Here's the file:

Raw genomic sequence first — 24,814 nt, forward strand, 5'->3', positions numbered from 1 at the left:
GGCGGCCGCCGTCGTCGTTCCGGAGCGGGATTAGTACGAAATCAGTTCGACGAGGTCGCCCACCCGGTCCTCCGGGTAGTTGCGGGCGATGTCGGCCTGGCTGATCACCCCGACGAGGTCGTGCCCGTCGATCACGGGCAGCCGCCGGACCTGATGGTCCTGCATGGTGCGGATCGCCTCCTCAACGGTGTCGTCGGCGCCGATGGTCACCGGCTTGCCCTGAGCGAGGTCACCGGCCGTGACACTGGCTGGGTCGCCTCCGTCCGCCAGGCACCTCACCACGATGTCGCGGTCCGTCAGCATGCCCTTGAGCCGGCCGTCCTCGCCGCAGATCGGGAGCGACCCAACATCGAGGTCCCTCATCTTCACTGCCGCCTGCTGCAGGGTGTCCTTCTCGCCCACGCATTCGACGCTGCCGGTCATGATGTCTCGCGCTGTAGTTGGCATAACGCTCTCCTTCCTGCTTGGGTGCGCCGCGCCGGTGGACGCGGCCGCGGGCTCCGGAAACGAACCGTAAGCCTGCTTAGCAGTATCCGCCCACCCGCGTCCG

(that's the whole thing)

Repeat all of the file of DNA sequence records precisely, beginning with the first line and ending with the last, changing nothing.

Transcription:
Raw genomic sequence first — 24,814 nt, forward strand, 5'->3', positions numbered from 1 at the left:
GGCGGCCGCCGTCGTCGTTCCGGAGCGGGATTAGTACGAAATCAGTTCGACGAGGTCGCCCACCCGGTCCTCCGGGTAGTTGCGGGCGATGTCGGCCTGGCTGATCACCCCGACGAGGTCGTGCCCGTCGATCACGGGCAGCCGCCGGACCTGATGGTCCTGCATGGTGCGGATCGCCTCCTCAACGGTGTCGTCGGCGCCGATGGTCACCGGCTTGCCCTGAGCGAGGTCACCGGCCGTGACACTGGCTGGGTCGCCTCCGTCCGCCAGGCACCTCACCACGATGTCGCGGTCCGTCAGCATGCCCTTGAGCCGGCCGTCCTCGCCGCAGATCGGGAGCGACCCAACATCGAGGTCCCTCATCTTCACTGCCGCCTGCTGCAGGGTGTCCTTCTCGCCCACGCATTCGACGCTGCCGGTCATGATGTCTCGCGCTGTAGTTGGCATAACGCTCTCCTTCCTGCTTGGGTGCGCCGCGCCGGTGGACGCGGCCGCGGGCTCCGGAAACGAACCGTAAGCCTGCTTAGCAGTATCCGCCCACCCGCGTCCG